Start of Something New.


To clear the air from the very beginning, this is in no way meant to be some chauvinistic attempt at a quarter-life memoir. In reality, this is a way for me to get my story out; I’ve done such a thing once prior and had decent results. So here we are to try it again.

You see, the last time I ventured to share my story was my junior year in high school, when I wrote a personal ethnography piece as a part of an English class I was taking at the time. “Something personal,” my teacher would chirp, “of a time you learned about yourself and the world around you.” Now, I am a white, upper-middle-class Catholic woman and have very little discriminatory experience. I am privileged and have had no hiccups with the world around me that would cause me to learn ‘the hard way’ about the world I was living in. So while the rest of my class (who were, for the most part, in the same boat I was) wrote about their trips to Italy or their issues with modern-day feminism, I decided to delve into entirely uncharted territories for a seventeen year old.

So I wrote about the day when I was in fourth grade and had to get my hair all chopped off and was completely stigmatized by my stylist. Sounds petty, right? But for a fourth grader it was scarring, particularly as to why I was so isolated in the first place. You see, I really didn’t have any thick patches of hair on my head. I had, and continue to have, a disorder called trichotillomania; I would compulsively pull my hair out. I had bald spots littering my head of varying sizes and degrees of baldness. Trichotillomania, benevolently referred to as trich, is a subset of obsessive-compulsive disorder, which I would find later in life that I had a moderate case of as well.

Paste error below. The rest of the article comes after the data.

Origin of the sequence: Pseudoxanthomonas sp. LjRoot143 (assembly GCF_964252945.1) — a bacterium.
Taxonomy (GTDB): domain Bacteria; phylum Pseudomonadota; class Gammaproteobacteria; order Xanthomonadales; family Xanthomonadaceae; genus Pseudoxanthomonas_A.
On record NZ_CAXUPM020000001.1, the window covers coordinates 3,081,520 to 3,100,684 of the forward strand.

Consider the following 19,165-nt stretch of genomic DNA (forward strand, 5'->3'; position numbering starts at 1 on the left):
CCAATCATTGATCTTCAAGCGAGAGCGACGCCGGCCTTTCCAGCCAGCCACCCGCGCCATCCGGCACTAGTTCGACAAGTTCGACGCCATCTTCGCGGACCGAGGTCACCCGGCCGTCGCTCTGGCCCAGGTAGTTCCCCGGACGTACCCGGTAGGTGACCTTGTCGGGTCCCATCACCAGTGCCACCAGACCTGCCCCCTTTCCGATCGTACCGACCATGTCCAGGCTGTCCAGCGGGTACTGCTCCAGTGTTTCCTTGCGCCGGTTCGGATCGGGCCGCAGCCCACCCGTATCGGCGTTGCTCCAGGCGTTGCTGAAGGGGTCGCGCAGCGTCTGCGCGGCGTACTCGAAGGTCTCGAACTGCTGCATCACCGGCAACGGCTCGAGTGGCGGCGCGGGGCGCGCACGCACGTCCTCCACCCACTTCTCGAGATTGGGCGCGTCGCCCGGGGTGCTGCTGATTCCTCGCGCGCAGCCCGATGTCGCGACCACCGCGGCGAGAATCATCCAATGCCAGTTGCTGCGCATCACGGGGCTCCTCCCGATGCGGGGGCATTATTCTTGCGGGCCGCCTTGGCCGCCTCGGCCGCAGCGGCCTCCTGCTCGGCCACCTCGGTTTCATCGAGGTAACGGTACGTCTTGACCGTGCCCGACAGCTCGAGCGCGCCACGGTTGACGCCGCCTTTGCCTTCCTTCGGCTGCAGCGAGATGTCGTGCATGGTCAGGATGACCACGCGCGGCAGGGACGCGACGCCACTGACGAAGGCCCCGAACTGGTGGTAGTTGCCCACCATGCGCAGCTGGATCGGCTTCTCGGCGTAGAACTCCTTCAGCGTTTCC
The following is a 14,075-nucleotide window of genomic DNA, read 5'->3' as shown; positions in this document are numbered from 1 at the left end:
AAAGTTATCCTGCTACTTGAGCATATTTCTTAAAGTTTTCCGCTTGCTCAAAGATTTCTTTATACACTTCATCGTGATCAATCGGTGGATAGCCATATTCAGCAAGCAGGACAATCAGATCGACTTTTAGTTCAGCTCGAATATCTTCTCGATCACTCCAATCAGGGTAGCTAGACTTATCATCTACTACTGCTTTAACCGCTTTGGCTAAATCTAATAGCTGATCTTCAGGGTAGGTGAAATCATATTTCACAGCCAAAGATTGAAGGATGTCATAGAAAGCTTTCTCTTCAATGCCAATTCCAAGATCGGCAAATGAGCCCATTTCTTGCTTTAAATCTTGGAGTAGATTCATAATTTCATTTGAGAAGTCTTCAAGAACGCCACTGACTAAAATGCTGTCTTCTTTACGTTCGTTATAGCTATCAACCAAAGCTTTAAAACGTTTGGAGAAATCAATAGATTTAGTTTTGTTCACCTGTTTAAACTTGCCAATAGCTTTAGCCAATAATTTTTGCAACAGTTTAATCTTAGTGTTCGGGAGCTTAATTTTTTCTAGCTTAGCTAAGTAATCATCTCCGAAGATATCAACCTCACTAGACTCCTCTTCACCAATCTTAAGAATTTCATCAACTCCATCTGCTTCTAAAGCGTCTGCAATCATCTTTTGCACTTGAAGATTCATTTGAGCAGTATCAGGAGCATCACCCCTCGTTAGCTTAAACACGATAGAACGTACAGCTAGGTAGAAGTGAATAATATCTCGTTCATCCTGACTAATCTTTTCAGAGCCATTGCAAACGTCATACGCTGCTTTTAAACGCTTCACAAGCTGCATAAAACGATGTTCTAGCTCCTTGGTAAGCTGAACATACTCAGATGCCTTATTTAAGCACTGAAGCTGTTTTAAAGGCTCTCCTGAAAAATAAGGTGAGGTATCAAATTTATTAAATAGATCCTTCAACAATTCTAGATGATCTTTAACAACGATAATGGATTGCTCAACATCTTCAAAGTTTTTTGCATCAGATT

But back to the haircut.

I didn’t have much hair to speak of, so I cut it all off to hide it. Knowing full well that I would continue to pull it out, of course. This blossomed into a lifelong problem and gave me a platform to speak critically of the stigmas of mental illness in American society, as well as others a medium through which they didn’t have to feel alone.

Which is, in all honesty, this entire purpose of this blog. I do not pretend to be a writer, nor do I pretend to have my act together. But I’ve gone through some things in which maybe a fragment will resonate with you. If it does, excellent. Please tell me. But for now, I’m here to tell you about my OCD, my trich, and perhaps a smattering of my life along the way. Check in, follow along, stay a while. Whichever you prefer. But have an awesome day regardless.